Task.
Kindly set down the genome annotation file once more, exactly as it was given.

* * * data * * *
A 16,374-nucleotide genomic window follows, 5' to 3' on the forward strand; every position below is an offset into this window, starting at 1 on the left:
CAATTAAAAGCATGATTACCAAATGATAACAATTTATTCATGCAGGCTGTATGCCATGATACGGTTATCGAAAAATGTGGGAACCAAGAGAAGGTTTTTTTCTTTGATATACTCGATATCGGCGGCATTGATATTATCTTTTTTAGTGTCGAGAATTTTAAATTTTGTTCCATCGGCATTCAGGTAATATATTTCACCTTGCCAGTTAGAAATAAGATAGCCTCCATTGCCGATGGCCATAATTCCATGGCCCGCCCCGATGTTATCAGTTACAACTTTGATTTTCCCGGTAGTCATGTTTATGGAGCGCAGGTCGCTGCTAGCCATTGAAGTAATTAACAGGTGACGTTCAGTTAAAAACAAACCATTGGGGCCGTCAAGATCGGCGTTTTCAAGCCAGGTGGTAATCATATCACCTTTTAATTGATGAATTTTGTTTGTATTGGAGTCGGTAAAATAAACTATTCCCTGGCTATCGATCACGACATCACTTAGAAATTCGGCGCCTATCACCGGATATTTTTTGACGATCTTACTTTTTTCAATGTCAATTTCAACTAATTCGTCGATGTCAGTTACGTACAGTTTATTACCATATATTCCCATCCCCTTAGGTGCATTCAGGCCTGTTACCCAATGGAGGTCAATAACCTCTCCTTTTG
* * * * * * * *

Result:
A 16,374-nucleotide genomic window follows, 5' to 3' on the forward strand; every position below is an offset into this window, starting at 1 on the left:
CAATTAAAAGCATGATTACCAAATGATAACAATTTATTCATGCAGGCTGTATGCCATGATACGGTTATCGAAAAATGTGGGAACCAAGAGAAGGTTTTTTTCTTTGATATACTCGATATCGGCGGCATTGATATTATCTTTTTTAGTGTCGAGAATTTTAAATTTTGTTCCATCGGCATTCAGGTAATATATTTCACCTTGCCAGTTAGAAATAAGATAGCCTCCATTGCCGATGGCCATAATTCCATGGCCCGCCCCGATGTTATCAGTTACAACTTTGATTTTCCCGGTAGTCATGTTTATGGAGCGCAGGTCGCTGCTAGCCATTGAAGTAATTAACAGGTGACGTTCAGTTAAAAACAAACCATTGGGGCCGTCAAGATCGGCGTTTTCAAGCCAGGTGGTAATCATATCACCTTTTAATTGATGAATTTTGTTTGTATTGGAGTCGGTAAAATAAACTATTCCCTGGCTATCGATCACGACATCACTTAGAAATTCGGCGCCTATCACCGGATATTTTTTGACGATCTTACTTTTTTCAATGTCAATTTCAACTAATTCGTCGATGTCAGTTACGTACAGTTTATTACCATATATTCCCATCCCCTTAGGTGCATTCAGGCCTGTTACCCAATGGAGGTCAATAACCTCTCCTTTTG